Cite as: Margaret Clunies Ross (ed.) 2017, ‘Ǫrvar-Odds saga 36 (Ǫrvar-Oddr, Lausavísur 6)’ in Margaret Clunies Ross (ed.), Poetry in fornaldarsögur. Skaldic Poetry of the Scandinavian Middle Ages 8. Turnhout: Brepols, p. 849.
|Þit skuluð hlýða hróðri mínum,
Sigurðr ok Sjólfr, sessunautar.
|Ykr á ek gjalda greypan verka, |
hróðr harðsnúinn, huglausum tveim.
Sigurðr ok Sjólfr, þit sessunautar skuluð hlýða hróðri mínum. Ek á gjalda ykr tveim huglausum greypan verka, harðsnúinn hróðr.
Sigurðr and Sjólfr, you two bench companions must listen to my praise poetry. I have to pay back you two thoughtless fellows for [your] coarse composition, impudent poetry.
Mss: 7(54v), 344a(21r-v), 343a(77r), 471(88v) (Ǫrv)
Readings:  Sigurðr ok Sjólfr (‘s. ok s.’): ‘sig’ ok s.’ 344a, ‘sig’ ok snö’ 343a, ‘sig’. ok si’ 471  á ek: er at 471  verka: so all others, om. 7  tveim: ‘tveimr’ 344a, ‘ij’ 343a
Editions: Skj: Anonyme digte og vers [XIII], E. 10. Vers af Fornaldarsagaer: Af Ǫrvar-Oddssaga VII 3: AII, 297-8, BII, 317, Skald II, 169; Ǫrv 1888, 160, Ǫrv 1892, 78-9, FSGJ 2, 312; Edd. Min. 66.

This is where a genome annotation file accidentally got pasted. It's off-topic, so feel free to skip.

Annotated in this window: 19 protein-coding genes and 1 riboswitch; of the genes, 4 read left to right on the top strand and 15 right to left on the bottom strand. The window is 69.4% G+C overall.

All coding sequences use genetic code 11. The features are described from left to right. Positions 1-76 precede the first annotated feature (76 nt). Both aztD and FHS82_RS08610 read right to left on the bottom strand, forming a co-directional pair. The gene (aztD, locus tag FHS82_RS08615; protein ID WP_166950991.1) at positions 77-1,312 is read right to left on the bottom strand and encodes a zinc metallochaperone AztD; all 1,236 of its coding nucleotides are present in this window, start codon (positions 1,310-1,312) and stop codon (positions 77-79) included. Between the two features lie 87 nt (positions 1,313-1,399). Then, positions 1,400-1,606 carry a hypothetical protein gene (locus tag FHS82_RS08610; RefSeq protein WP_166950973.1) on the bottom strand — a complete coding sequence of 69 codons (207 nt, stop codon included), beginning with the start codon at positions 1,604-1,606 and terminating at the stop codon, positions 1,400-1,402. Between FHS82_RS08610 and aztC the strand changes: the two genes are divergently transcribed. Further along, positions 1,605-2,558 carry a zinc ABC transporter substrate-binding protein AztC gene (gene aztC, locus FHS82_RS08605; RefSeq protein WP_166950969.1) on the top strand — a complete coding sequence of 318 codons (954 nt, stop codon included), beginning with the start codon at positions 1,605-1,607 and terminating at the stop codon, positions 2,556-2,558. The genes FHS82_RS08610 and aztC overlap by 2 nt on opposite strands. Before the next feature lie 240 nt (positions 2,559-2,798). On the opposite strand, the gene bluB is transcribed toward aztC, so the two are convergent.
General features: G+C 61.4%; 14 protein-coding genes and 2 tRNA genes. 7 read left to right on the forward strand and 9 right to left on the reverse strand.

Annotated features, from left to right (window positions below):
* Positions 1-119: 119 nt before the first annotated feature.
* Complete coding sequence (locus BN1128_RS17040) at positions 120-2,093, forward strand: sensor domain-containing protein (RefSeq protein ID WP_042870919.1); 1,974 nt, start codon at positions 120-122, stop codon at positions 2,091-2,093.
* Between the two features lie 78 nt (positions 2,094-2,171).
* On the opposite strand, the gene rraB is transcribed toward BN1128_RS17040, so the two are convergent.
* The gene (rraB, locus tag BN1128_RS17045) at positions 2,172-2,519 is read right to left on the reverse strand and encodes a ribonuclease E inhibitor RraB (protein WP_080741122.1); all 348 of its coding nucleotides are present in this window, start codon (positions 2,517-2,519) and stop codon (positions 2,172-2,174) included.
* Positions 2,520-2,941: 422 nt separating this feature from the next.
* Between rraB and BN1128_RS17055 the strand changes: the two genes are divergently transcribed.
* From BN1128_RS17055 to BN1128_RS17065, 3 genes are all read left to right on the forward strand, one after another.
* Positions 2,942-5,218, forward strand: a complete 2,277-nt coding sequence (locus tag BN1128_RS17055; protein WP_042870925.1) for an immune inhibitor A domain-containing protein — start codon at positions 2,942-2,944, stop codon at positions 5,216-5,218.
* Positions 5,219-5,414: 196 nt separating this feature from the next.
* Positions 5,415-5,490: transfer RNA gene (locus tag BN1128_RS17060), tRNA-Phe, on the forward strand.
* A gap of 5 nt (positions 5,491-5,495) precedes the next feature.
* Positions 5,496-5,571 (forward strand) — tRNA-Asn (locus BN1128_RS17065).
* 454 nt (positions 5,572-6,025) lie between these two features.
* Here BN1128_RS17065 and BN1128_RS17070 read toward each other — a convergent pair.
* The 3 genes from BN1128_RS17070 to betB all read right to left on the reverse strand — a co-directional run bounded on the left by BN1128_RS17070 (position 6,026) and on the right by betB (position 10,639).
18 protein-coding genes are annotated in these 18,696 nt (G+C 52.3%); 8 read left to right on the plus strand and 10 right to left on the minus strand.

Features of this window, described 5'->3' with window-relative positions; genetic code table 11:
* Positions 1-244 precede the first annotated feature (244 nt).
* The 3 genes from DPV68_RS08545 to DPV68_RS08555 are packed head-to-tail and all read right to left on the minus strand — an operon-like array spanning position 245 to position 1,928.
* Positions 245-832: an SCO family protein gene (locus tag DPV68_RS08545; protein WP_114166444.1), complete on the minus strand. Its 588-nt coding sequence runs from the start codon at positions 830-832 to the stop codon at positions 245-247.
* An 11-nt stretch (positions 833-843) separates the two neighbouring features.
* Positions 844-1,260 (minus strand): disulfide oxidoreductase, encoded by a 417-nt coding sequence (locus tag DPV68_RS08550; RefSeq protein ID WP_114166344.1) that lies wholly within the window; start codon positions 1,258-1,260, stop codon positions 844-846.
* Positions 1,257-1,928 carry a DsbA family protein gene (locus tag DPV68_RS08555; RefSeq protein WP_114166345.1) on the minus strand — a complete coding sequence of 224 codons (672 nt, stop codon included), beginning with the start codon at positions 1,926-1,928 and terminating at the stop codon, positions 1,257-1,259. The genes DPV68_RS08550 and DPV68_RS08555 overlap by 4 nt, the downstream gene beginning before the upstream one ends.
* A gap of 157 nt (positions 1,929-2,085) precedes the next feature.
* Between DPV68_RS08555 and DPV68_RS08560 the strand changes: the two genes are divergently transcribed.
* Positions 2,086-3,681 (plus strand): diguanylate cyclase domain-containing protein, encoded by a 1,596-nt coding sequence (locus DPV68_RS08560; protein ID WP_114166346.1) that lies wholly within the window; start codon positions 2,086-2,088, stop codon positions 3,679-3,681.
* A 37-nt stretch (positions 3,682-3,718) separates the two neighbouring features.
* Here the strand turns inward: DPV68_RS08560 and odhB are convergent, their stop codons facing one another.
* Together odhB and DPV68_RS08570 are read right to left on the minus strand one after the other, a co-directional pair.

Context: Oddr now drinks off his horn and fills one for each
of Sjólfr and Sigurðr. He speaks the following two stanzas.
Notes:  hróðri mínum ‘my praise poetry’: Oddr means that his rivals
should now listen to him praising his own exploits instead of exaggerating
their own. — : Where they spell out the name Sjólfr (rather than abbreviating it) all mss give some form of the rising diphthong [jo], but all previous eds, except for Edd. Min., restore a two-syllable Sæólfr (OWN *saiwi-wulfaʀ ‘sea-wolf’) in all places where this pers. n. occurs. The situation appears more complex, however, with the Sjólfr form metrically necessary in the present line and in Ǫrv 37/1 and 53/3, the disyllabic form clear in one instance (Ǫrv 40/2), and both forms possible in the remainder (Ǫrv 43/1, 45/1 and 58/8). —  harðsnúinn hróðr ‘impudent poetry’: Normally hróðr means ‘praise, praise poetry’, as it does in l. 2
above, but here it seems to have a more general sense, as what Sjólfr and
Sigurðr have recited about Oddr is hardly praise. Harðsnúinn ‘impudent’ means lit. ‘hard-twisted’. —  huglausum ‘thoughtless’: This adj. also bears the connotation ‘faint-hearted, cowardly’ (cf. LP: huglauss).